Amsterdam: Hippocampus All In

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Where the kerk meets red lights

The hippocampus is a part of the limbic system. The limbic system is the area in the brain that is associated with memory, emotions, and motivation. The limbic system is located just above the brain stem and below the cortex. The hippocampus itself is highly involved with our memories. (study.com)

There are many things I still love about Amsterdam sixteen years later: crooked canal houses, riding a bicycle at night on quiet, misty cobblestone streets, and winding canals draped by boxy iron bridges. In daily life, I rarely remember the details of eighteen months in Amsterdam. Snippets return with prodding: cycling in the rain while holding an umbrella, talking on the phone and juggling groceries – being surrounded by seven-footers at a concert at the Melkweg – cruising pedestrian shopping streets after work – endless jokes about my last name.   These memories? They are few, precariously perched on the frontal lobe, content to make an occasional appearance.

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Canal houses near Centraal Station

There’s no mystery as to why a recent Amsterdam trip allowed access to the depths of my hippocampus – the place where memories, pain, passion, and dreams lie. The bicycle! The trusty, ubiquitous Dutch bicycle – big, blocky, heavy, and sturdy on cobblestone streets. I made plans. This day I’ll ride to De Pijp to find my old apartment, the next I will trek to De Jaren Café, the day after I’ll head to Waterlooplein flea market. Simple plans that during execution unlocked the minutiae as well as the flavor of memory – the whoomp, there it is of memory – the feel of the curve of the road on the Spui, turning a corner on a gracht and peering into a curtain-free living room, because the Dutch have nothing to hide.

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Mijn fiets

These are visceral memories that induce tears or waves of joy and sadness. Sixteen years ago! Who was I then and who am I now? My early 30s are far behind me and yet I could taste them just then, with the sadness of knowing that era is long gone (and should be) and a corresponding uncomfortable twinge of the loss of the daily wonder and awe I used to possess (which oughtn’t be).

There were times in Amsterdam when my hippocampus and I were disappointed and  lonely. Amsterdam has changed a great deal in sixteen years. The level of tourism in Amsterdam in September felt like Venice in August. The Center of the city is packed to the gills with tourists. Vendors speak English first; later, if needed, in Dutch. My old humble neighborhood, De Pijp, is unrecognizably teeming with yuppies and hip restaurants.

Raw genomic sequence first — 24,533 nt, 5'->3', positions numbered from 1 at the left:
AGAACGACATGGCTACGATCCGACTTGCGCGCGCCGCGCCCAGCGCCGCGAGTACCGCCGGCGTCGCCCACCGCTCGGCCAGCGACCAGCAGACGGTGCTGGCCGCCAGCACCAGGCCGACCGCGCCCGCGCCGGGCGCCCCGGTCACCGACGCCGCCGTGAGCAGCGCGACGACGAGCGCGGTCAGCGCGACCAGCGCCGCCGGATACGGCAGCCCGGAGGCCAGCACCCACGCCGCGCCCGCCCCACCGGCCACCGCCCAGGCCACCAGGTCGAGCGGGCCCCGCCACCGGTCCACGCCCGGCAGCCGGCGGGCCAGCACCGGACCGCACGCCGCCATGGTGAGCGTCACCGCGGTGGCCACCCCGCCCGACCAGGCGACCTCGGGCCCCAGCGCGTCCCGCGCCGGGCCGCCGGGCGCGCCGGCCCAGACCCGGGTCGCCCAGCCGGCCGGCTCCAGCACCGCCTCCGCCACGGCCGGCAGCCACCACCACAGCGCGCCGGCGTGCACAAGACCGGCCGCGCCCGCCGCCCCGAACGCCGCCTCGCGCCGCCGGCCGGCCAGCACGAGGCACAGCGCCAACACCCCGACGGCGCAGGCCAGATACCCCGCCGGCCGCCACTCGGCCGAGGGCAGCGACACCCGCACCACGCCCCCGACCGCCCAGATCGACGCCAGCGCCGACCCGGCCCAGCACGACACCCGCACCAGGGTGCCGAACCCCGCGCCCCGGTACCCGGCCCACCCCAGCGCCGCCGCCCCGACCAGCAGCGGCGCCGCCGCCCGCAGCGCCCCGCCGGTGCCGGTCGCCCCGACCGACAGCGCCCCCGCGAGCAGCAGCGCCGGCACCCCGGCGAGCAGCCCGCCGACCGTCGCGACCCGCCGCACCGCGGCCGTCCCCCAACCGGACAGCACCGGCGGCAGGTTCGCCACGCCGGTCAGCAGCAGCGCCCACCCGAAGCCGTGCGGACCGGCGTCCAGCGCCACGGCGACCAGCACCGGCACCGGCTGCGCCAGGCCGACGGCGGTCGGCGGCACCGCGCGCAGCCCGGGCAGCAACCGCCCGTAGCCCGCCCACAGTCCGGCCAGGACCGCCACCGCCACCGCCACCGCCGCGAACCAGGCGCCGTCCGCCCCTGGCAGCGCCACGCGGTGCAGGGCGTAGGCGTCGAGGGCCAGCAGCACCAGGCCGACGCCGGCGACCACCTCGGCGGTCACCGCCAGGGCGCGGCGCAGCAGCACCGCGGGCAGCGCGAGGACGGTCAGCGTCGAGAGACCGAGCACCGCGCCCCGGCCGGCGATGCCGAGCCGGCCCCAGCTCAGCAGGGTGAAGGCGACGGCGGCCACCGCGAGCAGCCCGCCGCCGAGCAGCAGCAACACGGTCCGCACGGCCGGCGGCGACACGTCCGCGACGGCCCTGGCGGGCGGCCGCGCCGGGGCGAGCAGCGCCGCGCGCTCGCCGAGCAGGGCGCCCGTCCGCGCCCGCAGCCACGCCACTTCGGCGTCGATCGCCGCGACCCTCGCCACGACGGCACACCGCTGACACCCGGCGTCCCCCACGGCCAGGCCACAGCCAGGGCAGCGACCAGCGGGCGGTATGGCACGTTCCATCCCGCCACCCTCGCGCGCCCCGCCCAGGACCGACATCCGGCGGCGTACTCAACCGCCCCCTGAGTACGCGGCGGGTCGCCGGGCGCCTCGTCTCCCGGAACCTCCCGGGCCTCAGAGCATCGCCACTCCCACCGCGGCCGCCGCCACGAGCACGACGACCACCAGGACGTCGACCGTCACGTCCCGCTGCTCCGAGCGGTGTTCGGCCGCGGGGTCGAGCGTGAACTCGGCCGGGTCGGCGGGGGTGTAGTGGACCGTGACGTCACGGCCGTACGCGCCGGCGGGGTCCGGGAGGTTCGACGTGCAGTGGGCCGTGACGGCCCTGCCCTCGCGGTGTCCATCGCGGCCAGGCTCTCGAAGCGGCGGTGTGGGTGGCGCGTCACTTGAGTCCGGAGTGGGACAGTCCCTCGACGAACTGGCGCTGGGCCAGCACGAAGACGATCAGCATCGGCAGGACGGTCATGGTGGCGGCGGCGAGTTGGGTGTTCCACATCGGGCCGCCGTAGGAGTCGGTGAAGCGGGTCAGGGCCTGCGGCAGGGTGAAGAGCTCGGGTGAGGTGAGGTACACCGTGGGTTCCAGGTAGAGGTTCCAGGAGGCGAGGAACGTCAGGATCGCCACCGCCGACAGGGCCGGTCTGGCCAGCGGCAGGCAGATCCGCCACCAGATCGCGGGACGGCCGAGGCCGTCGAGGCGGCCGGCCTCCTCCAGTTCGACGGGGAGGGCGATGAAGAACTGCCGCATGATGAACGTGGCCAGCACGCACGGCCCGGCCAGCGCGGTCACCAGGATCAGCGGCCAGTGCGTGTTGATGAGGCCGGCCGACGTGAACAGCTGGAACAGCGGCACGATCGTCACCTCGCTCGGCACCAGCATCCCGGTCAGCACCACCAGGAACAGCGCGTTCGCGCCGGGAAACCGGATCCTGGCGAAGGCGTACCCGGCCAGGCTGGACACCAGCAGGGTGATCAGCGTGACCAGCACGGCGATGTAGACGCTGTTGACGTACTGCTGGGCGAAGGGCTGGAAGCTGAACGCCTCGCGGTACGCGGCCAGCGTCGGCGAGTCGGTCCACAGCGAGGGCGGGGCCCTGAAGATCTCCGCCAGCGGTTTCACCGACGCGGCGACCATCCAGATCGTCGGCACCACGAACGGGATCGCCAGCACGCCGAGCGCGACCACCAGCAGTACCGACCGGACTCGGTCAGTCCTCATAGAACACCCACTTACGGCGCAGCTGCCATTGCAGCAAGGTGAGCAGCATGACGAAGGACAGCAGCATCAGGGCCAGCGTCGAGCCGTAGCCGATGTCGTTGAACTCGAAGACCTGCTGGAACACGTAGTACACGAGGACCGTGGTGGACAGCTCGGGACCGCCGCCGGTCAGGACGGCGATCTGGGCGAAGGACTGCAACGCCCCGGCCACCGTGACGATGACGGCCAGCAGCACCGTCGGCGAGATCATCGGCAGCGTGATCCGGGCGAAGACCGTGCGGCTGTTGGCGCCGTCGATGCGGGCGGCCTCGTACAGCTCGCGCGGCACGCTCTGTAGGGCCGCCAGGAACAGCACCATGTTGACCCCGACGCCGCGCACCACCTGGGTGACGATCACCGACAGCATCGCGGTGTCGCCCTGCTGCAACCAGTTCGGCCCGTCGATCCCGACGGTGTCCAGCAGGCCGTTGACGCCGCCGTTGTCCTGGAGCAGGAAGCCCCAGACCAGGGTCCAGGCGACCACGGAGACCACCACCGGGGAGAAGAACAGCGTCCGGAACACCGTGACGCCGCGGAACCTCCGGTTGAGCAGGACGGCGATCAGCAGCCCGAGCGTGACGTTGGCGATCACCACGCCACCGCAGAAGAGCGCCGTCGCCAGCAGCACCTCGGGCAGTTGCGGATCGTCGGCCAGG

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De Bloemenmarkt

Amsterdam doesn’t feel as gezellig as it used to – the difficult-to-describe Dutch coziness, warmth, and understated joy. Gezelligheid is the experience of quiet but supreme satisfaction that manifests thanks to meaningful companionship and a simple delight in the senses.

I used to be spoken to in Dutch and would respond with a little Dutch myself. (Once I did, a kind and perhaps impatient multilingual Dutchie would switch to English.) Sixteen years later in Amsterdam, I barely heard even the basics in Dutch: hello, goodbye, thank you, see you later, enjoy your meal.

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The ubiquitous houseboat

The population of locals, immigrants, and tourists looked and the vibe felt more like New York City – electric, but transient and less connected. My Dutch friends stated that Amsterdam is an international city now, not a Dutch one. You have to leave Centrum, definitely, and perhaps Amsterdam, generally, to return to an authentic Dutch experience. (Sadly, I am hearing that the countryside is being overrun by tourists as well.)

Amsterdam still suits me, though. It always has. My American coworkers in Amsterdam used to tell me: “You are going to stay in here. Out of all of us, you belong.” When my job ended in 2002, I returned to the States with the sad realization that I may never have a Dutch-level quality of life again.

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Tot ziens

The vacation is over. I’ve returned to daily life in New York City and continue to delight in my Amsterdam photos and residual hippocampal bliss, but I can feel it fading. Maybe I should continue to pursue returning to the places I once lived. On the other hand, perhaps I should focus more on new places, to me, like Iceland, where I stopped for five days en route to Amsterdam. These sights, people, culture, and languages are new to the senses and jolt a re-circuiting of neural pathways. They offer an upload of fresh content to a tired hippocampus. I’ve not had to consider these things before, but as I approach fifty years of age, do I need to revisit old loves and losses or is it time to forge straight ahead?

Get your little butt out there!

 

 

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